Read This Voice Lesson And You Will Learn To Deliver On Stage, Everytime...

This powerful on-stage voice lesson could save an entire performance!

Performing live in your band has a few challenges.

As the front man/women, or backup singer, you have a very important job to do. I have both performed as a singer, and mixed bands as a sound engineer.

On this page I will give you some insight into some of the more technical aspects of singing live on stage.

First of all, the easiest way to sound great on stage, is to sing with proper vocal technique.

Since there are many other articles already relating to this topic, I would like to spend most of this article talking about another very important issue...

Skip this article... Take me to a voice lesson on great vocal technique

The issue I'm talking about is being able to hear yourself when you sing!

Sounds weird right? I mean, surely hearing yourself in a performance isn't a problem!

Wrong!

It's actually amazing how the backing music can sometimes make your voice seemingly disappear!

I was so scared the first time when I started to sing - it sounded like nothing was coming out! I was freaking out the whole performance, and I learned later, I sounded terrible!

So....I've developed this important voice lesson to make sure you never encounter this problem.

There are two ways to hear yourself on stage

The most common way is through the fold back speakers. These are the speakers that sit at the front of the stage, facing upwards, towards you.

If you can't hear yourself, you can signal the sound engineer to give you more level in the fold back speakers. When he's looking at you (which he should be!) point upwards with your finger. This is the most common signal to turn up the fold back speakers. (Please, remember this voice lesson if it's the only thing you take out of this article! It could save a performance)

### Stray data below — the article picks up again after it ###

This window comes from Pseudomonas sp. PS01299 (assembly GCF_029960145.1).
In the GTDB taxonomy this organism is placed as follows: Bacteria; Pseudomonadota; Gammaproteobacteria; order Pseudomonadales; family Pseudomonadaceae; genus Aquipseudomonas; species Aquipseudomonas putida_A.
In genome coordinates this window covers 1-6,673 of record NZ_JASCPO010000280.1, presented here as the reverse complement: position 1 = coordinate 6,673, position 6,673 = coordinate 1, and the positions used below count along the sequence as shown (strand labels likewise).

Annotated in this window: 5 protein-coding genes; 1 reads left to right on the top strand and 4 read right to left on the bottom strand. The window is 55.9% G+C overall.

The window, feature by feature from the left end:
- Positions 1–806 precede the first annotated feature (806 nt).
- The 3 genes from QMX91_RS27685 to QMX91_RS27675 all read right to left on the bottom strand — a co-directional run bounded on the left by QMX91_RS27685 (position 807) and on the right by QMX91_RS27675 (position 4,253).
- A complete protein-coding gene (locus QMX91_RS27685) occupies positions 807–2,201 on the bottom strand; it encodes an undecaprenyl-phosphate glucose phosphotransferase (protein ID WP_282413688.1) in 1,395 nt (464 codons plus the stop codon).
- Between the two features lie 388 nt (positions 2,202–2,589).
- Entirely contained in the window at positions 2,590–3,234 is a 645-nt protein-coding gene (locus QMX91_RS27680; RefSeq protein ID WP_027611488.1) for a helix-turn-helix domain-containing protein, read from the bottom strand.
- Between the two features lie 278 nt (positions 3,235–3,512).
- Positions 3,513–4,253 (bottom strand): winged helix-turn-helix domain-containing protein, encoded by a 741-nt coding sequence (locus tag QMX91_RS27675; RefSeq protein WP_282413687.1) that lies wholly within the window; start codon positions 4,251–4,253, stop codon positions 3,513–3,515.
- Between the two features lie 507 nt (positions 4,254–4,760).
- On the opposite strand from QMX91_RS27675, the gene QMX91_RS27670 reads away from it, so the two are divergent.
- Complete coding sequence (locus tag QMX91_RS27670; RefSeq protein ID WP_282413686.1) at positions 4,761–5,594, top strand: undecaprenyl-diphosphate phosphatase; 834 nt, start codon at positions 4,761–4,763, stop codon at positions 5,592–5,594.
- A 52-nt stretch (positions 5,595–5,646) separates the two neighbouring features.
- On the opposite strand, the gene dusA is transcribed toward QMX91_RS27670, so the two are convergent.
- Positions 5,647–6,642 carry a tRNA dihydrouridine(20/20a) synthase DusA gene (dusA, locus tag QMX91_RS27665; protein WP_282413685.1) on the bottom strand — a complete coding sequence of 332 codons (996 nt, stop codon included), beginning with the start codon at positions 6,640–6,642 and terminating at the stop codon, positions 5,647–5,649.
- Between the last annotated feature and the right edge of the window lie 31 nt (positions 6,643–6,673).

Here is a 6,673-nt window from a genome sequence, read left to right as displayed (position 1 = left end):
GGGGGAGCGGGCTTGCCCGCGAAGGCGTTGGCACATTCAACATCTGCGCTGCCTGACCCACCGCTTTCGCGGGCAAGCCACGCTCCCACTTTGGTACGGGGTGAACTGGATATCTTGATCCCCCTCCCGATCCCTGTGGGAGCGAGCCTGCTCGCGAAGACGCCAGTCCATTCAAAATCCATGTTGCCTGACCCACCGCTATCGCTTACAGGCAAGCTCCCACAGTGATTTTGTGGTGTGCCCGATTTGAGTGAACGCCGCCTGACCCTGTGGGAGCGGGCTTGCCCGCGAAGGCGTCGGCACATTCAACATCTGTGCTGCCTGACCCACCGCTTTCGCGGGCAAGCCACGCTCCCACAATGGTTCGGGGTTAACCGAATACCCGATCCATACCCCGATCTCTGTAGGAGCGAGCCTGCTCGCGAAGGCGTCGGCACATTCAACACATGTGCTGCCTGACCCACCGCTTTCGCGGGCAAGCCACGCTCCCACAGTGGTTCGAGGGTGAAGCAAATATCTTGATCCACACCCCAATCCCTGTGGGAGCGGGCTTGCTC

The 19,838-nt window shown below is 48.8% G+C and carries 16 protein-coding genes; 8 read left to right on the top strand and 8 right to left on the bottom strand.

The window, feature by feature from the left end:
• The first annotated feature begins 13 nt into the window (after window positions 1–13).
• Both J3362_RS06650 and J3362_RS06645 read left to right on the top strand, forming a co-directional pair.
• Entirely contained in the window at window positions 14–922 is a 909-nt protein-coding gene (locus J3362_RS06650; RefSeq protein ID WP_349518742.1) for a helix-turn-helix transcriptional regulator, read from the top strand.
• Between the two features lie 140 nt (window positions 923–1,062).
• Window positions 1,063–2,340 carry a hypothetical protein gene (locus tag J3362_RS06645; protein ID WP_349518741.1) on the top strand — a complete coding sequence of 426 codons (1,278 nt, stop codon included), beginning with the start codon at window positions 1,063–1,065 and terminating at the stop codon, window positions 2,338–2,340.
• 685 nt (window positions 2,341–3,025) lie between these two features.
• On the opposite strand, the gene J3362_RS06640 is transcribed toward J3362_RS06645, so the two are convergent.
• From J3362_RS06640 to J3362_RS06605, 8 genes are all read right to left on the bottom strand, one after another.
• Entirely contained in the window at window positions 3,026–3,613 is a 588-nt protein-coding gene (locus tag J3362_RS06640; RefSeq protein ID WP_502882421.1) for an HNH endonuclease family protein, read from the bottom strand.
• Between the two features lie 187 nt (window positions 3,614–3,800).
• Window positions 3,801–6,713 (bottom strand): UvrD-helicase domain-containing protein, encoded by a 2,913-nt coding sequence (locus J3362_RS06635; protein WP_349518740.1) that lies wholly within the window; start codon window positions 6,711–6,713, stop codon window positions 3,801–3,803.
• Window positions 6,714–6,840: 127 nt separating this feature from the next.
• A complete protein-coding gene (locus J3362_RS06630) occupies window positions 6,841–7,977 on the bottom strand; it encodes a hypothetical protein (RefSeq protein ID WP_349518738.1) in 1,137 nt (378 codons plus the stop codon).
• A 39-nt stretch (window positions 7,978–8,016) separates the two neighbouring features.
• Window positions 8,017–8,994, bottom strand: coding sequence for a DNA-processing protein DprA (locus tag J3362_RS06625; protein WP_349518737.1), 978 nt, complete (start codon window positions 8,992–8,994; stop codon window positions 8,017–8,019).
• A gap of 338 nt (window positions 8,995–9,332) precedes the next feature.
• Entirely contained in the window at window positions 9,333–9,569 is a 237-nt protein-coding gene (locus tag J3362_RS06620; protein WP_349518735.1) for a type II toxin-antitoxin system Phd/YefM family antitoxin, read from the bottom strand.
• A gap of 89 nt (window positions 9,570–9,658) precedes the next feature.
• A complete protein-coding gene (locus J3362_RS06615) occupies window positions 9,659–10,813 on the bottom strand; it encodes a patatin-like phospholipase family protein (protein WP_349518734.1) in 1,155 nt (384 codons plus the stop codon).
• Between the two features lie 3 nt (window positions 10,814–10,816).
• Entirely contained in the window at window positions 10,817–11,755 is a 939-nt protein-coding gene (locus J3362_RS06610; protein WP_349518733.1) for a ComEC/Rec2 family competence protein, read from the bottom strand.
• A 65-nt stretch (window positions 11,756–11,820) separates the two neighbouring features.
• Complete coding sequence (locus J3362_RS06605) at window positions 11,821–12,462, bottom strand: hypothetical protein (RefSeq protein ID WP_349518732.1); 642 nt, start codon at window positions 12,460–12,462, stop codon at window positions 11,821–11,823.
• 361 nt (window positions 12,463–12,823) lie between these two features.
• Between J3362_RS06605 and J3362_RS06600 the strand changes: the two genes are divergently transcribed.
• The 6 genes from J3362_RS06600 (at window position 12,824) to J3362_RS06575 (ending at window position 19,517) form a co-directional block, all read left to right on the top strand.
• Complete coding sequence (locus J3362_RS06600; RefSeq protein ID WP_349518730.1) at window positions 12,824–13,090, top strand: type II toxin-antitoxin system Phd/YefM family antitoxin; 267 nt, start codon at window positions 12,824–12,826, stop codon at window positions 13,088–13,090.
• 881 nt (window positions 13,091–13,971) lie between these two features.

It's also a good idea to ask the sound engineer before the performance how he would like you to signal for more volume.

Important onstage voice lesson, always speak up!

If the engineer is paying no attention, actually speak to him through the microphone. Do this after the song is completed.

This will not make you sound un-professional. Everyone knows that there are technical issues in a performance.

It's much better to quickly resolve a fold back situation, than to try and sing without hearing yourself. A few seconds of adjusting will solve this problem, and then you can concentrate on performing.

Sometimes, when an inexperienced singer is on stage, they are too nervous to ask for more level in their fold back. This might be due to not wanting to bother the sound engineer.

If this is you, stop doing this! The audience, and the engineer are there to hear you! No one will mind if you ask for more fold back, least of all the sound engineer.

In-Ear Monitoring

The second way to hear yourself onstage is through in-ear monitoring. With this method, you place small headphones in your ears, and receive a stereo feed of your voice. This system works really well, in fact, it's exactly what most professional performers use!

If your serious about sounding good on stage, in-ear monitors will benefit your performance enormously. You can hear exactly how your voice is picked up at the mixing desk. You can even get the engineer to put a little reverb on your voice to make it sound ultra professional in your headphones!

Most musicians are leaning towards in-ear monitors these days. The only complaint is, they seem to isolate you from the audience at times. Little price to pay for delivering a stunning performance!

One Or The Other

So... Either work on mastering your fold back levels (this basically means, learning how to communicate with the sound engineer)

OR

Buy in-ear monitors!

Don't underestimate how much hearing yourself properly will effect your performance. This important voice lesson would have helped me greatly in my first performance!

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